Study Wins Water Resources Research Editor’s Choice Award

A recent paper on the complex interactions between climate change and water resources has won a prominent award. Photo by ForestWander, courtesy of Wikimedia Commons.

Over the last three decades, forest vegetation has begun using significantly more water, as long-term climate and streamflow data reveal.

USDA Forest Service scientists Jim Vose and Dave Wear contributed to the study, which was led by Taehee Hwang, an assistant professor at the University of Indiana.

The findings were published in the journal Water Resources Research and recently received the Water Resources Research Editor’s Choice Award.

Editors’ Choice Awards are given to only about one percent of published articles in any calendar year. The selection is made by the Editors of Water Resources Research and is based on technical significance, novelty, originality, presentation, and broader implications of the publication. The award provides recognition for outstanding work.

“It is quite an honor to receive this award, and it reflects the strength of the multidisciplinary team that worked on the research,” says Vose.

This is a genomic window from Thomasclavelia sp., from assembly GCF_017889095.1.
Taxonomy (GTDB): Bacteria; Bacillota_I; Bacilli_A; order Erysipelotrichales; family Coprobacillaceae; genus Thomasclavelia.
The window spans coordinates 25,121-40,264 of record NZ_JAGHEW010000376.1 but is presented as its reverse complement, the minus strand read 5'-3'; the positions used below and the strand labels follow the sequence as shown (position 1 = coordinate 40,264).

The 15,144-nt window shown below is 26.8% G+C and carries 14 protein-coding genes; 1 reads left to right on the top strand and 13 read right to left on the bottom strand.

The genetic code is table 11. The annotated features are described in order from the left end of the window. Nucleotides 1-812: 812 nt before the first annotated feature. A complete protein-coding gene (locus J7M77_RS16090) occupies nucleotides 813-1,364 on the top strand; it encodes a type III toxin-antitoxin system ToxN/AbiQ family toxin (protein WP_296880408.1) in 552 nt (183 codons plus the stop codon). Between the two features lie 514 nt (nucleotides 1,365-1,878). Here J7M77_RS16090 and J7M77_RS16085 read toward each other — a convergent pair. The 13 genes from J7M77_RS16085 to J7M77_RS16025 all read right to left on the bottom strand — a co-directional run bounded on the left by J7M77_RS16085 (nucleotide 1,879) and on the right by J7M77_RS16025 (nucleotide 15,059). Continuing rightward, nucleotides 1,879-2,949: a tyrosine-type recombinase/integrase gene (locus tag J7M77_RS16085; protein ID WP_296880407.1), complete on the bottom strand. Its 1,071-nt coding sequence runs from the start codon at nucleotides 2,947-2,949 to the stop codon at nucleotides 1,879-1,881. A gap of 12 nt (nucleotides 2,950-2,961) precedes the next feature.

The study used a combination of remote sensing, gauged watersheds, climate measurements, and modeling to understand changes in climate, vegetation, and streamflow.

“This paper addresses the complex nature of interactions between climate change and water resources that can’t be fully understood with simple models and empirical approaches,” says Vose.

The increase in forest water use was significantly correlated with longer growing seasons.

Trees are using more water because global warming has led to longer growing seasons. Most modeling studies have not accounted for such changes in forest vegetation. Photo by Asakawa Kohji.

Longer growing seasons and faster tree growth are primarily attributed to increases in minimum temperatures – the coldest days of the year are not as cold as they once were.

Minimum temperatures are increasing faster and more consistently than changes in maximum temperatures. The study suggests that minimum temperatures in spring and autumn are particularly important drivers of a longer growing season.

Most modeling studies do not account for co-occurring changes in forest vegetation structure and dynamics that influence water use and impact streamflow.

Forested watersheds provide important ecosystem services such as high quality freshwater, flood mitigation, and maintenance of base flows. However, climate change could dramatically alter such ecosystem services.

Accounting for changes in temperature-driven phenology and vegetation growth responses in a process-based model improved predictions of streamflow.

The findings will help watershed managers plan for changes in future water supply.

Read the full text of the study.

For more information, email Jim Vose at

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